"Trump and his ilk merge a hypernationalism, racism, economic fundamentalism and religious bigotry with a flagrant sense of lawlessness. His hate-filled speech is matched by an unsettling embrace of violence against immigrants and other oppositional voices issued by his supporters at many of his rallies. This type of lawlessness does more than encourage hate and mob violence; it also legitimizes the kind of inflammatory rhetoric that gives credibility to acts of violence against others."

Is this rhetoric of hate and violence to become the new normal for immigration policy in America? If so, how long can our democracy survive it?

My earlier comments appear below:

The following comment has been slightly revised and expanded as of 9:00 am on January 23.

As Washington shuts down in yet another monster snow storm, once again calling into question the rationality of Capitol Hill's climate change deniers, see


that city's politicians and pundits will have ample time to read through a special issue of the iconic conservative magazine National Review entitled Against Trump which has just hit the newsstands.

This special issue, including articles by its editor Rich Lowry and some 20 other leading conservative writers, contains warnings from many angles about what the writers see as the dangers of a Donald Trump presidency. One of the main themes in this issue is what at least some of the writers see as a connection between Trump's particular brand of opposition to immigration and his tendency toward authoritarianism and one-man rule.

It is noteworthy that few, if any, of these conservative writers can be called pro-immigration "amnesty" or "open borders" advocates by any stretch of the imagination. Almost no one in America was a more vocal critic of the Senate-passed Comprehensive Immigration Reform bill in 2013 than Rich Lowry himself.

The National Review has also been among the chorus of conservatives who have been calling President Obama a dictator for trying to accomplish some parts of immigration reform through executive action in the face of Congressional refusal to do so.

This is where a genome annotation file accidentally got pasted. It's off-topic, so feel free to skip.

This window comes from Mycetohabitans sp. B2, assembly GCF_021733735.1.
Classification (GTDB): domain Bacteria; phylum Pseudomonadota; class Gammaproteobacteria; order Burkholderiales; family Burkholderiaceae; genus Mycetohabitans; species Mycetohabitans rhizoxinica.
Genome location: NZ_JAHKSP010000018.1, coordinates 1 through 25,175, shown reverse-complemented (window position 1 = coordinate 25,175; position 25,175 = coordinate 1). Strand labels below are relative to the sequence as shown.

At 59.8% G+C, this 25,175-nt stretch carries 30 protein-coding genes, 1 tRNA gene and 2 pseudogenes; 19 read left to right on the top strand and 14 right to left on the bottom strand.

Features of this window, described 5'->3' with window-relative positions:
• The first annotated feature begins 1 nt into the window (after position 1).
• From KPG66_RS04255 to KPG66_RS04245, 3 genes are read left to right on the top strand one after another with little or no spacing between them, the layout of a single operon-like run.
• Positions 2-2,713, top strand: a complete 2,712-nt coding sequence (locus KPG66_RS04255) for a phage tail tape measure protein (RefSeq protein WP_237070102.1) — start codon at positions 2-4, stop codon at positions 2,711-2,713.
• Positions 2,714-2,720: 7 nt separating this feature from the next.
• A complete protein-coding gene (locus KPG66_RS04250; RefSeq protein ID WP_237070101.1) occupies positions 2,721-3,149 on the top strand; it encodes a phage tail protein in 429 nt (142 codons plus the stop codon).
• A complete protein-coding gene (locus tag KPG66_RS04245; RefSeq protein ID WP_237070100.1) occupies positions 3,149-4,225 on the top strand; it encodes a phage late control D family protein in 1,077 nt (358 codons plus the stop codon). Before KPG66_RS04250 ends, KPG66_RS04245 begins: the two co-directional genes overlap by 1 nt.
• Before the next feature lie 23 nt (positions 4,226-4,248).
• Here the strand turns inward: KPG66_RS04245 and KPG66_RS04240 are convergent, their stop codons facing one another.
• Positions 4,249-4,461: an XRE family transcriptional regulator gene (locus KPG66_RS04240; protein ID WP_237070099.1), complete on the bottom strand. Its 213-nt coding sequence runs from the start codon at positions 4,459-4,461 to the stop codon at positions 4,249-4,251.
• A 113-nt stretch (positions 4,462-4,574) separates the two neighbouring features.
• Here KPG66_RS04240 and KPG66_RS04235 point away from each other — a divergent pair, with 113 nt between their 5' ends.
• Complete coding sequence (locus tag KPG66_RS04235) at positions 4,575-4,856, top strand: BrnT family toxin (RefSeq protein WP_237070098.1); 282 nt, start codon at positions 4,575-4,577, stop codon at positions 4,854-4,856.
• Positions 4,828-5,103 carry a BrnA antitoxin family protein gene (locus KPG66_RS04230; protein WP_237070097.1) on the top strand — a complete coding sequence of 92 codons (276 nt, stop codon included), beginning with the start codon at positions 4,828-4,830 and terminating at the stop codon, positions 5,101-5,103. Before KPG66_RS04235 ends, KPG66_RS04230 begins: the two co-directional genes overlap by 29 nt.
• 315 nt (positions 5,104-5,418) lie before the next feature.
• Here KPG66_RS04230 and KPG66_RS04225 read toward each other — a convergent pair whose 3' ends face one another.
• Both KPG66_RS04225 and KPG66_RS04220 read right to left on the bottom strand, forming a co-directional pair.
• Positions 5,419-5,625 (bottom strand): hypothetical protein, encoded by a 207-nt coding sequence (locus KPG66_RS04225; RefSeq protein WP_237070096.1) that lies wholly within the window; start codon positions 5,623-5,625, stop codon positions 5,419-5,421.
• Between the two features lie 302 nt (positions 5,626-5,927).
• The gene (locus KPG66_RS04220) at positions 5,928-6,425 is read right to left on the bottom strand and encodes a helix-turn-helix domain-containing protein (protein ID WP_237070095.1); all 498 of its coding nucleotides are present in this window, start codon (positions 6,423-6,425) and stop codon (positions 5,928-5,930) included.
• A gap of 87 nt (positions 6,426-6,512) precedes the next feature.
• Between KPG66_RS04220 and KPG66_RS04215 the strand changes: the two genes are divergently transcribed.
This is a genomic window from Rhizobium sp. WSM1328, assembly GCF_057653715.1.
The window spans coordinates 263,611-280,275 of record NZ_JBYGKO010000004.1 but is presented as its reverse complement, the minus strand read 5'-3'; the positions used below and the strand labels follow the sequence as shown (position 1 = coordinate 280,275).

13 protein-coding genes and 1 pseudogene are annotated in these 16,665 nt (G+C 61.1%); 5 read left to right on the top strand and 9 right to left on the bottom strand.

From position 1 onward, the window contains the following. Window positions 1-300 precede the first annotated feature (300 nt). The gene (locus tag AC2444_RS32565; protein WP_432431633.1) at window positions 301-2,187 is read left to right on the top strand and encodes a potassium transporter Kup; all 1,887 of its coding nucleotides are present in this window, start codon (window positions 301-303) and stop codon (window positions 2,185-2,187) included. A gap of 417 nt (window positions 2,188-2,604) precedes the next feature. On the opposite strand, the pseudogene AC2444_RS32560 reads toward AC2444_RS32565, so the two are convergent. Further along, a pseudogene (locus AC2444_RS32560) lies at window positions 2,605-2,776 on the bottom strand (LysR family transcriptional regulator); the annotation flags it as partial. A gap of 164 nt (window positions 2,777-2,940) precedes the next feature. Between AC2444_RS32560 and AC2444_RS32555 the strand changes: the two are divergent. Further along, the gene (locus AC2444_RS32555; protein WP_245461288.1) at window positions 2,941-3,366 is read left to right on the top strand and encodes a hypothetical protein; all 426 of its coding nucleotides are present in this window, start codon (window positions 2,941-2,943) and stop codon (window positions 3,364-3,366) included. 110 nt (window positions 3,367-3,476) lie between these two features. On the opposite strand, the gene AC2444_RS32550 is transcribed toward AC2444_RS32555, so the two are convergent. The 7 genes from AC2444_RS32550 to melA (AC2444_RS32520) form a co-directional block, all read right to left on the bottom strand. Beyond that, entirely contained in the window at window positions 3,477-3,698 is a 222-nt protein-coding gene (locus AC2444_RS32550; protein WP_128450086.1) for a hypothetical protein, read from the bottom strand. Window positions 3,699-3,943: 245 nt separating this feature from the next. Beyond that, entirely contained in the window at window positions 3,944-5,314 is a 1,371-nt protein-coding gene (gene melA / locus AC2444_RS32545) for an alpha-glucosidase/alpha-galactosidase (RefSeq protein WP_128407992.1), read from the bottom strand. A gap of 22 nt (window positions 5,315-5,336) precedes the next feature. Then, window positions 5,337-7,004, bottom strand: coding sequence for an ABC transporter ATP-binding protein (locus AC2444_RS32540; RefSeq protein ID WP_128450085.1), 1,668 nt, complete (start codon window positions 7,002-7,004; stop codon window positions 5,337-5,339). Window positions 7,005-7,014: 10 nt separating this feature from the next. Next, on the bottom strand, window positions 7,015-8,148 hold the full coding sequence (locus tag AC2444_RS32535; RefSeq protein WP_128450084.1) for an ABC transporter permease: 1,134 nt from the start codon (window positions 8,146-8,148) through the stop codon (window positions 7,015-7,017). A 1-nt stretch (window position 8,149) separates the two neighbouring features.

Therefore, this magazine's comments about Donald Trump's anti-immigrant agenda and its potential dangers for American democracy cannot be dismissed lightly. The following comment in one of the articles, by David Boaz, Executive Vice President of the libertarian Cato Institute, sums up the anxieties about Trump that other conservative writers, not only pro-immigrant liberals, are also expressing:

"​From a libertarian point of view - and I think serious conservatives and liberals would share this view - Trump's greatest offences against American tradition and our founding principles are his nativism and his promise of one-man rule."

Boaz continues:

"Not since George Wallace has there been a presidential candidate who made racial and religious scapegoating so central to his campaign. Trump launched his campaign talking about Mexican rapists and has gone on to rant about mass deportations, bans on Muslim immigration, shutting down mosques, and building a wall around America...Equally troubling is his idea of the presidency...He's effectively vowing to be an American Mussolini, concentrating power in the Trump White House and governing by fiat. It's a vision to make the last 16 years of abuse of executive power seem modest."

It is interesting to note that by referring to "the last 16 years of abuse of executive power", Boaz is also including the G.W. Bush administration, which took office in January, 2001, exactly 15 years ago, in his criticism, not only President Obama.

It is even more interesting to note Boaz' own description of some of the responses he has received to his expression of views. At the conclusion of the above article, he writes:

"The National Review symposium was posted last night at 10:00 pm and I took note of it on Facebook and Twitter. And I must say, i was surprised how many of the responses, especially on Twitter, were openly racist and anti-Semitic. That did nothing to make me reconsider my deep concerns about the damage Trump is doing, and could do, to America's libertarian heritage."

One has to ask what kind of demons in the American psyche Trump is raising by an agenda which even many conservatives who also want to limit immigration and who oppose comprehensive immigration reform see as biased and authoritarian.

Boaz' article can be read at:

Roger Algase is a New York immigration lawyer and a graduate of Harvard College and Harvard Law School. For more that 35 years, he has been helping mainly skilled and professional immigrants from many different parts of the world and ethnic/religious backgrounds obtain work visas and green cards.

Roger believes that anti-immigrant prejudice and scapegoating harms the rights of all Americans and can create a clear and present danger to our democracy. His email address is algaselex@gmail.com